We hear it time and time again: People aren't ready, willing or interested in changing their lifestyles for the sake of sustainability. They're too busy, too broke or too ambivalent to think about how their choices impact the world around them. And until they change their tune, there's nothing brands can do about it — except sell them more stuff.
This prevailing narrative has been around for decades, but data continues to show that it isn't representative of how people really feel. The public is increasingly aware of the environmental and social challenges we face — from climate change to wealth inequality — and they want to be part of the solution.
Over half of Americans say they’ve already made lifestyle changes like shopping secondhand, purchasing products in reusable or refillable packaging, and buying less overall in order to reduce their impact on people and the planet, according to a December survey conducted by TriplePundit and our parent company, 3BL Media, in partnership with the research technology firm Glow.
Let's break down what U.S. consumers are really saying about sustainability, how it factors into their own lives, and how brands can respond differently than they have in the past.
People are willing to change their behavior for the sake of sustainability
Shopping secondhand. Purchasing products made from, or packaged in, recycled materials. Choosing items in reusable or refillable containers. Shopping in the grocery bulk aisle to avoid packaging altogether. Some would have us believe these lifestyle shifts are too expensive or too cumbersome for Americans. But more than 60 percent of respondents to our survey said they're already making these changes or intend to do so within the next six months.
Of course the say/do gap — which refers to the difference between what people say in surveys and what they actually do in their daly lives — is always a factor. Even so, the interest in these lifestyle changes is significant and runs counter to preconceived notions that consumers don't really want — or aren't really ready — to change their lifestyles for sustainability reasons.
People even expressed interest in behaviors that are commonplace in other countries but often dismissed as something that could "never work" in the U.S. For example, over half of respondents said they would be willing to take packaging like bottles back to a store for wash and refill.
Our findings support existing research on general readiness for behavior change: In another 2022 survey, for example, half of responding U.S. adults said they’re willing to accept 95 percent of the changes needed to avert the climate crisis and restore ecosystems. The survey also revealed the extent of climate anxiety among the public, with 1 out of 4 respondents worried they may have to give up long-term goals like starting a family.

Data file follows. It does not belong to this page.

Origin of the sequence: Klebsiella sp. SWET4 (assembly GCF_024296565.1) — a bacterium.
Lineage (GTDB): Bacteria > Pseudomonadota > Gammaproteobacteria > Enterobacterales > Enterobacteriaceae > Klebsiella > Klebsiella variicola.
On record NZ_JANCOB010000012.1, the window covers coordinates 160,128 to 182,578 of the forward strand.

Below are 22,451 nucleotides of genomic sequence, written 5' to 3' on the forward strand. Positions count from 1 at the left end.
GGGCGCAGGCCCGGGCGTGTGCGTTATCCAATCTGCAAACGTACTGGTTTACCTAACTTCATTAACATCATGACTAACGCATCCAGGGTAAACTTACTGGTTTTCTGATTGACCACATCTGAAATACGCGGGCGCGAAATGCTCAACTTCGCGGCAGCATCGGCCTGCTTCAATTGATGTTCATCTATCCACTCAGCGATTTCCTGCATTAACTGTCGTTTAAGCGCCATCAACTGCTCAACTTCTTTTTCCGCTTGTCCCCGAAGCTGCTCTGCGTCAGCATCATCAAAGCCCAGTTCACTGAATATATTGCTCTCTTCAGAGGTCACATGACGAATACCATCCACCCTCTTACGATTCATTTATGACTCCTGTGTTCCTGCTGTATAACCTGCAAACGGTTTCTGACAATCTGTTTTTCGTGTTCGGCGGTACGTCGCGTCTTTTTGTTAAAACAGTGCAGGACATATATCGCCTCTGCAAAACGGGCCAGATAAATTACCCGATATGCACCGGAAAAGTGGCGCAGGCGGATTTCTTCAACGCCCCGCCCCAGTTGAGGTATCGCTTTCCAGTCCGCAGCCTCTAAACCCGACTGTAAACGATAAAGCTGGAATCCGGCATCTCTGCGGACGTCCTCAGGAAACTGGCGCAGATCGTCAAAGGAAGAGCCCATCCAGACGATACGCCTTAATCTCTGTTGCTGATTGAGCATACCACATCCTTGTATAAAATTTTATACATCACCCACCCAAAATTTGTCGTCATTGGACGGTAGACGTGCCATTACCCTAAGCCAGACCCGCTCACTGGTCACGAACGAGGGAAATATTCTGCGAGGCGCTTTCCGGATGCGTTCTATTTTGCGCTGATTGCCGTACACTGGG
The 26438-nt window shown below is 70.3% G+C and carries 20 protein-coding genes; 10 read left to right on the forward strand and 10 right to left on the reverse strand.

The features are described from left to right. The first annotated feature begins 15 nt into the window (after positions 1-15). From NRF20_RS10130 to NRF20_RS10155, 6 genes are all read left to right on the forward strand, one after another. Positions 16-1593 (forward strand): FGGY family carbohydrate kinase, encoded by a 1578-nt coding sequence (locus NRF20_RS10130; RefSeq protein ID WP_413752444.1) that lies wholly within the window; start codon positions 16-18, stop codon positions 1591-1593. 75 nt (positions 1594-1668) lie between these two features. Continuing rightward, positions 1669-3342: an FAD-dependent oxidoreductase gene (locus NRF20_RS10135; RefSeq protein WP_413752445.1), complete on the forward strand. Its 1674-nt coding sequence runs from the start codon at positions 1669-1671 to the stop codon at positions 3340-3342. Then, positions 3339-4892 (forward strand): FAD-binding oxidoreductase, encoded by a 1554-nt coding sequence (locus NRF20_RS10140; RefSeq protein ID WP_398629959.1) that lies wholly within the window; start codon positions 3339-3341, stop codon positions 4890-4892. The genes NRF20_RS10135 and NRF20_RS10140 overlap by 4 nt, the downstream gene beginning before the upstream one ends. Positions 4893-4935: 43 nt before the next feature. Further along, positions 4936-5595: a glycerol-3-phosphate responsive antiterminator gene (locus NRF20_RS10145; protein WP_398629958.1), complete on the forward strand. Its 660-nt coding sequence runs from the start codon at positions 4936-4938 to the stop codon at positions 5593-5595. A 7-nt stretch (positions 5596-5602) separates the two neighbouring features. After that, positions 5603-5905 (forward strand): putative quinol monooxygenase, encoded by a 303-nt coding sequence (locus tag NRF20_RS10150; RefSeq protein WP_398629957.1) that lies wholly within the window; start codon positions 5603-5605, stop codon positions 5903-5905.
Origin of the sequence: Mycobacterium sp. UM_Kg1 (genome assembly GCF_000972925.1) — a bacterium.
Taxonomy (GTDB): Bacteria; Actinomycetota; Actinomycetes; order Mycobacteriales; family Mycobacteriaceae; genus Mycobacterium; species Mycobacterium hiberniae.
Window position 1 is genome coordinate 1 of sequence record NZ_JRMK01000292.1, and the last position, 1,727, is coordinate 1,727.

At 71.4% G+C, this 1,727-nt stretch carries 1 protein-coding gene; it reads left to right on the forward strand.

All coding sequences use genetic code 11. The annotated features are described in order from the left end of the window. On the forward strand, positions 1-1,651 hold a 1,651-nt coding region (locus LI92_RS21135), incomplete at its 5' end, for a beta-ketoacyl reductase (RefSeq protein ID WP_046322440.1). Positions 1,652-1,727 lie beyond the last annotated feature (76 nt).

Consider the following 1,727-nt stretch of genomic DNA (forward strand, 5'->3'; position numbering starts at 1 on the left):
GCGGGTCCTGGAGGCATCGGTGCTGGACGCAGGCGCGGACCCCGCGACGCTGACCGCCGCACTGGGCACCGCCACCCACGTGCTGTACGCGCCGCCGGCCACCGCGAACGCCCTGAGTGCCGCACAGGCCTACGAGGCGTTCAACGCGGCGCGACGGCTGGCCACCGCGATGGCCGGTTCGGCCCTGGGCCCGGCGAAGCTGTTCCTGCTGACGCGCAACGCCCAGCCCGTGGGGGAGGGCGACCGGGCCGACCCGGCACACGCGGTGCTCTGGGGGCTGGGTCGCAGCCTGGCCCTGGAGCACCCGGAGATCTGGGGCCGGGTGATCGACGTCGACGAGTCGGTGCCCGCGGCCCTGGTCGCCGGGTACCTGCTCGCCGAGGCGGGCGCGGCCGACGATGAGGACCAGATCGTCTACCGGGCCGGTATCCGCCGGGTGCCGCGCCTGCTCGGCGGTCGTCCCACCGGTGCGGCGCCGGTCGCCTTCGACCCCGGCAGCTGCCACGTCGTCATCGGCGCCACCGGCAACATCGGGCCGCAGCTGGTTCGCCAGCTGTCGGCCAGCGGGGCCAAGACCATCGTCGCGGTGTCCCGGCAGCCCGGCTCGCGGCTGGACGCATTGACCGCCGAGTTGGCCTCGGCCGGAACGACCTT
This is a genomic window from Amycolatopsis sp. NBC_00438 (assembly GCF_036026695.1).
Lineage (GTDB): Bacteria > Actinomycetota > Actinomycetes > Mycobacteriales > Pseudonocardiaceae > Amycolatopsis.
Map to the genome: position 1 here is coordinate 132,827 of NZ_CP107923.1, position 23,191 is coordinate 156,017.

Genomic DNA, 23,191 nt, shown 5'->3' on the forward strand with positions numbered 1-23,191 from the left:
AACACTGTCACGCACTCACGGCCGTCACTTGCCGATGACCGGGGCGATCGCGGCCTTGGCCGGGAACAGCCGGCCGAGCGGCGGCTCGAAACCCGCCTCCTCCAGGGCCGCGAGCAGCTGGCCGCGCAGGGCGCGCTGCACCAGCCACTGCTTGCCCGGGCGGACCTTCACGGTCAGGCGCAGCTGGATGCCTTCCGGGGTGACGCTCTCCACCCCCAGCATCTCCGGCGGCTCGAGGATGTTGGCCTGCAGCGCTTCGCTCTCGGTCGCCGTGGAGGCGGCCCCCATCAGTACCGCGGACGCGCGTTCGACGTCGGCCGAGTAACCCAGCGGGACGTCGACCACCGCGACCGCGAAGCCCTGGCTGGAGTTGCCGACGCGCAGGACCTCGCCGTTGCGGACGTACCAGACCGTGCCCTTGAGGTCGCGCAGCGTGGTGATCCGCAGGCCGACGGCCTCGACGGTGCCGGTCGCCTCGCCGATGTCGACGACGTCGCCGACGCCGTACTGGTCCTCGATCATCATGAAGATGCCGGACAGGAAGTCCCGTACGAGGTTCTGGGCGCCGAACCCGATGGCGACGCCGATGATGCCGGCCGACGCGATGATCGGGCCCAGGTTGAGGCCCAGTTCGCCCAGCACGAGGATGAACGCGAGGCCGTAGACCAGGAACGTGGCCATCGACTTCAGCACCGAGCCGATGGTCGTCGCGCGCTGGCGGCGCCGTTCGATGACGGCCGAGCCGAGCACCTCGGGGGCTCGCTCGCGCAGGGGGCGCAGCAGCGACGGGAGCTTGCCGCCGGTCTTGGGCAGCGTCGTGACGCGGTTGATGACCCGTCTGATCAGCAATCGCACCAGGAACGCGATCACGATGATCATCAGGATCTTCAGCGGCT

When it comes to packaging in particular, our findings indicate that 75 percent of U.S. consumers are willing to choose reusable alternatives — echoing 2022 polling from Trivium Packaging which found the same. The trade publication Packaging World recently declared reusable and refillable packaging to be a "global opportunity," with sales forecast to grow by 4.9 percent annually to $53.4 billion by 2027.
How brands can respond to shifting consumer preferences
Many advocates point to the calls for consumer behavior change as merely a delay tactic from large companies: If the narrative keeps people focused on their own behaviors — analyzing everything from cup preferences to clothing choice — they won't have energy left to push for a shift in corporate practices or government regulations.
In the past, this may have been true, with consumers and brands pitted against each other in a cyclical blame-game while the poor get poorer and global temperatures rise. But findings like these indicate we've reached a critical moment when ideologies can align, and brands can show up as partners for consumers looking to play a role in the future they want to see.
Leveraging our nearly two decades of experience in communicating about sustainability, TriplePundit and 3BL Media's Consumer Insights and Sustainability Benchmark report includes key action items for businesses looking to respond to consumer sentiment in a positive way.
"Understanding people’s uncertainties and anxieties about the future, and what they want to see from business, gives companies the opportunity to communicate and present themselves as part of the solution that consumers are looking for," the report reads. "The next piece of the puzzle is to figure out how businesses can tailor their communications to appeal to consumer interests and bring them on board their journey to a more sustainable world."
In particular, we highlight how brands can adopt a more meaningful role of partner and educator — rather than simply another purveyor of goods and services. "Since consumers want to be part of the solution, help them do that by sharing actionable information," the report reads. "It may be as simple as telling them how to make your product last longer or how to lower their personal carbon footprint with a checklist on your website. You can celebrate your company’s successes by applauding theirs."
Image credit: Bluewater Sweden/Unsplash
Mary has reported on sustainability and social impact for over a decade and now serves as executive editor of TriplePundit. She is also the general manager of TriplePundit's Brand Studio, which has worked with dozens of organizations on sustainability storytelling, and VP of content for TriplePundit's parent company 3BL.